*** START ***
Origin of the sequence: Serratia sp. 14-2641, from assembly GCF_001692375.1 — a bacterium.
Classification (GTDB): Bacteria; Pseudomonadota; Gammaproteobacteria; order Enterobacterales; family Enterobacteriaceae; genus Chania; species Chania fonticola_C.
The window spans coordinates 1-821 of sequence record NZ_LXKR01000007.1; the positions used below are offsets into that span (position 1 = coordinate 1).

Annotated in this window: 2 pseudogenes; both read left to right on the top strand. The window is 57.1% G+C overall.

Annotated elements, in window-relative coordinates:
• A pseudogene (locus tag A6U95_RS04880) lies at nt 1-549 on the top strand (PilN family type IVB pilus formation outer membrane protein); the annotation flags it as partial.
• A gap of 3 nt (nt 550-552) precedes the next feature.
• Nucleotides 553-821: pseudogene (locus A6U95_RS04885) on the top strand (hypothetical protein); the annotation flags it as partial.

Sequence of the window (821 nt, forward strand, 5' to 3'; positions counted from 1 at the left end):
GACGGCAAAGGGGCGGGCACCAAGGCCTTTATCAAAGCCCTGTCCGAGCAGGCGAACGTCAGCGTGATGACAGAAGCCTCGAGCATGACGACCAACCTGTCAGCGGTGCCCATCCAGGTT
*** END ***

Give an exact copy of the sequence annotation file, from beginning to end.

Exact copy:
Origin of the sequence: Serratia sp. 14-2641, from assembly GCF_001692375.1 — a bacterium.
Classification (GTDB): Bacteria; Pseudomonadota; Gammaproteobacteria; order Enterobacterales; family Enterobacteriaceae; genus Chania; species Chania fonticola_C.
The window spans coordinates 1-821 of sequence record NZ_LXKR01000007.1; the positions used below are offsets into that span (position 1 = coordinate 1).

Annotated in this window: 2 pseudogenes; both read left to right on the top strand. The window is 57.1% G+C overall.

Annotated elements, in window-relative coordinates:
• A pseudogene (locus tag A6U95_RS04880) lies at nt 1-549 on the top strand (PilN family type IVB pilus formation outer membrane protein); the annotation flags it as partial.
• A gap of 3 nt (nt 550-552) precedes the next feature.
• Nucleotides 553-821: pseudogene (locus A6U95_RS04885) on the top strand (hypothetical protein); the annotation flags it as partial.

Sequence of the window (821 nt, forward strand, 5' to 3'; positions counted from 1 at the left end):
GACGGCAAAGGGGCGGGCACCAAGGCCTTTATCAAAGCCCTGTCCGAGCAGGCGAACGTCAGCGTGATGACAGAAGCCTCGAGCATGACGACCAACCTGTCAGCGGTGCCCATCCAGGTT